Despite her noteworthy accomplishments, Gilbert almost quit science altogether while studying for her PhD. However, she decided to have "one more go at a scientific career” — and we can be thankful that she did.
Years later, this decision would end up leading to the development of the University of Oxford's COVID-19 vaccine, which has proven highly effective at stopping people developing symptoms of the virus. The vaccine was developed in partnership with AstraZeneca.
Gilbert’s past experience at Vaccitech proved instrumental in determining the team’s approach to the vaccine. In 2014, she had previously led the first trial of an Ebola vaccine, while in 2019, she also led trials for a potential MERS virus vaccine in Saudi Arabia in 2019.
As the second trial of the MERS vaccine was underway in early 2020, COVID-19 emerged in China, and Gilbert realised the same approach might prove useful. With Chinese scientists publishing the genetic structure of SARS-CoV-2, Gilbert’s immediately team launched into vaccine development and began rigorous testing. By early April, the first batch went into manufacture.
The vaccine was approved for use on 30 December 2020 and the first vaccination was administered on 4 January 2021 as part of the U.K.’s vaccination programme. Research has revealed the vaccine — which is taken in two doses — has a single standard dose efficacy of 76% for three months after the vaccination.
4) Dr Nita Patel: The Indian-born scientist taking the world of vaccinology by storm
Patel’s story is arguably the most inspiring on this list. Growing up in rural poverty in India’s Gujarat state, her father almost died of tuberculosis (TB) when she was 4 years old, and she often had to beg for bus fare. The odds were stacked against her from a young age.
Now, the 56-year-old heads up an all-female lab team that has developed an 89% effective vaccine at her company, Novavax — a small biotech firm competing against the R&D might of pharma giants.
After Novavax got the gene for the SARS-CoV-2 spike protein in February, Patel's team worked round the clock to test more than twenty engineered variants of the protein. They then identified the version most likely to elicit a protective immune response.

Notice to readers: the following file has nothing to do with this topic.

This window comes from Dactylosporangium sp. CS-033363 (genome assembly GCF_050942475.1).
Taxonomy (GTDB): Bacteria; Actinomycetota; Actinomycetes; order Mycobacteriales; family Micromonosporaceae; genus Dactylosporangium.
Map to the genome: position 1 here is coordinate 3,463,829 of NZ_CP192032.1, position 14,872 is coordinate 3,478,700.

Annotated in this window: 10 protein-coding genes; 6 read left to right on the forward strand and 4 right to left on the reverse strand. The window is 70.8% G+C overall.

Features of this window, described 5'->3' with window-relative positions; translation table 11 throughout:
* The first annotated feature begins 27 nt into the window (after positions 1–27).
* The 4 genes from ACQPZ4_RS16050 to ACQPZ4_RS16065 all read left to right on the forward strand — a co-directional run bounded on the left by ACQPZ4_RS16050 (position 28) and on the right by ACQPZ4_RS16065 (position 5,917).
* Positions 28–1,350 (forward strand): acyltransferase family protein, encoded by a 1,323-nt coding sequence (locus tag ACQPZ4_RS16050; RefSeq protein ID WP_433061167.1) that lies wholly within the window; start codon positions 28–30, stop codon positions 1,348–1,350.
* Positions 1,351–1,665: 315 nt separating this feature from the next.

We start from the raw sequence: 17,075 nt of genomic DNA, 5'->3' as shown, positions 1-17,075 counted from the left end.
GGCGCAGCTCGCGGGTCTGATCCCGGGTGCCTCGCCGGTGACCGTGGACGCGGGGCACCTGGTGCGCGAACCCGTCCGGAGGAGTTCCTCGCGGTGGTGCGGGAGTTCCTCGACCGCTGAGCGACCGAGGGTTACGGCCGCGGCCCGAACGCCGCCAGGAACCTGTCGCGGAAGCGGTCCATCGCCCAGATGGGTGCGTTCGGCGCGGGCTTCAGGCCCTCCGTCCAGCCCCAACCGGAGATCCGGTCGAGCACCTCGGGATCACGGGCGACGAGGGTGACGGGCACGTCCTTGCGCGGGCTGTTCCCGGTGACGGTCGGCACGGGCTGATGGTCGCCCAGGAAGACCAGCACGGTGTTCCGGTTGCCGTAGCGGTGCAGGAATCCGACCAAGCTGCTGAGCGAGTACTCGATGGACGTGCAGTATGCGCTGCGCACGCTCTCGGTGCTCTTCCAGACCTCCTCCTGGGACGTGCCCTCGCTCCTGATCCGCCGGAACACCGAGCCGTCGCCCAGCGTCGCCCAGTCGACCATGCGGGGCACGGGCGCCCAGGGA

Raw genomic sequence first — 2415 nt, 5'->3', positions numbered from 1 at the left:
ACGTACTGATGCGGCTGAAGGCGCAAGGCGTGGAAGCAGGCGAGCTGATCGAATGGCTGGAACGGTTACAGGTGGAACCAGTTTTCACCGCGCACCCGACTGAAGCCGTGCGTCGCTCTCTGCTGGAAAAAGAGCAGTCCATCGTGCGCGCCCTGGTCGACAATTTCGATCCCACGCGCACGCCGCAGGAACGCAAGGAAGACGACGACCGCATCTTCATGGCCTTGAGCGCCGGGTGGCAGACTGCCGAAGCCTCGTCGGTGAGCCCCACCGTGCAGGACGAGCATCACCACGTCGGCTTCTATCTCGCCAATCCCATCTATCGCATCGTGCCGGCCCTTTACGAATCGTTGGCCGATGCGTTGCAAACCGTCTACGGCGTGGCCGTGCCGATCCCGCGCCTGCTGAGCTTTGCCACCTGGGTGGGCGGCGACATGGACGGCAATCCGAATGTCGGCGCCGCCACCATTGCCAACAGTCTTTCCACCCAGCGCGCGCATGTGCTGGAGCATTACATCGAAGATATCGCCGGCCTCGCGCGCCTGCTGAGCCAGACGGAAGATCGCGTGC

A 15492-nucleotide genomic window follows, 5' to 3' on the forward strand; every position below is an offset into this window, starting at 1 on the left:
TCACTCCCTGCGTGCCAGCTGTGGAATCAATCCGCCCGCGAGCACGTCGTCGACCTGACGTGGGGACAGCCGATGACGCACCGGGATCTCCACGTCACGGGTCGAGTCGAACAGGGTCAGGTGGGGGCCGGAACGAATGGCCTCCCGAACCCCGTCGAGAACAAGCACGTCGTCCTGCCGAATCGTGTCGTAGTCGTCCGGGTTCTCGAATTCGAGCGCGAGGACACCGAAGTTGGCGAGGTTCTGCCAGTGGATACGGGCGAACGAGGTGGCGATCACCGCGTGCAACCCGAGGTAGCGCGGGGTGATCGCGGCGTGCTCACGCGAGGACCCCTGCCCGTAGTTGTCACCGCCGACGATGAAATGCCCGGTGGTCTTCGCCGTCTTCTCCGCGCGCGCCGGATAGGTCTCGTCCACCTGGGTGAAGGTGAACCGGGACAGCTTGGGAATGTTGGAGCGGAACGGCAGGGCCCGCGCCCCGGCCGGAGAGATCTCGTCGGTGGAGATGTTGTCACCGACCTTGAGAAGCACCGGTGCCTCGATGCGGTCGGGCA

Patel has since characterised details of this protein, identifying the precise locations where neutralising antibodies bind to it and creating a test to ensure the spike is consistent from one manufacturing plant to another.
Such is her contribution to vaccine development that her boss, Novavax chief scientist, Gale Smith, called her “genius and invaluable.”
Patel, who often spends 18-hour days in the lab, remains level-headed. She said, “people ask me if I’m tired, I don’t feel tired. my day just doesn’t end. And it’s the same with everyone else here. To me, nothing is impossible. So, having that mindset, nothing stresses me out, being honest.”
5) Jacinda Ardern: The Prime Minister who helped New Zealand become COVID-free
As the death toll from COVID continues to rise in several of the world’s richest nations, certain political leaders have come under intense scrutiny for how they have responded to the ongoing pandemic. One leader to which no such criticism can be directed, however, is the New Zealand Prime Minister, Jacinda Ardern.
From the early stages of the pandemic, Ardern displayed strong crisis leadership. She listened to the advice of World Health Organization (WHO) epidemiologists, communicated openly with the public, and committed to a strategy of total elimination of the virus.
By grounding all flights to high-case countries and quickly implementing a four-stage alert system, New Zealand was able to contain the virus before it got out of hand. In June 2020, Ardern declared the nation virus-free.
When New Zealand locked down, it had only 102 cases and no deaths. By comparison, the U.K. had more than 6,500 cases and more than 330 deaths when it locked down around the same time.
According to Professor Martin Berka, an economist at Massey University in Palmerston North, "doing this early on with only over a few thousand cases [worldwide] at the time allowed them to basically stop the influx and stop the community transmission.”
The WHO has since praised Ardern’s government as an example for other countries to follow. Though there have been isolated cases in New Zealand since elimination was announced, health officials have acted rapidly to contain the virus and prevent another outbreak.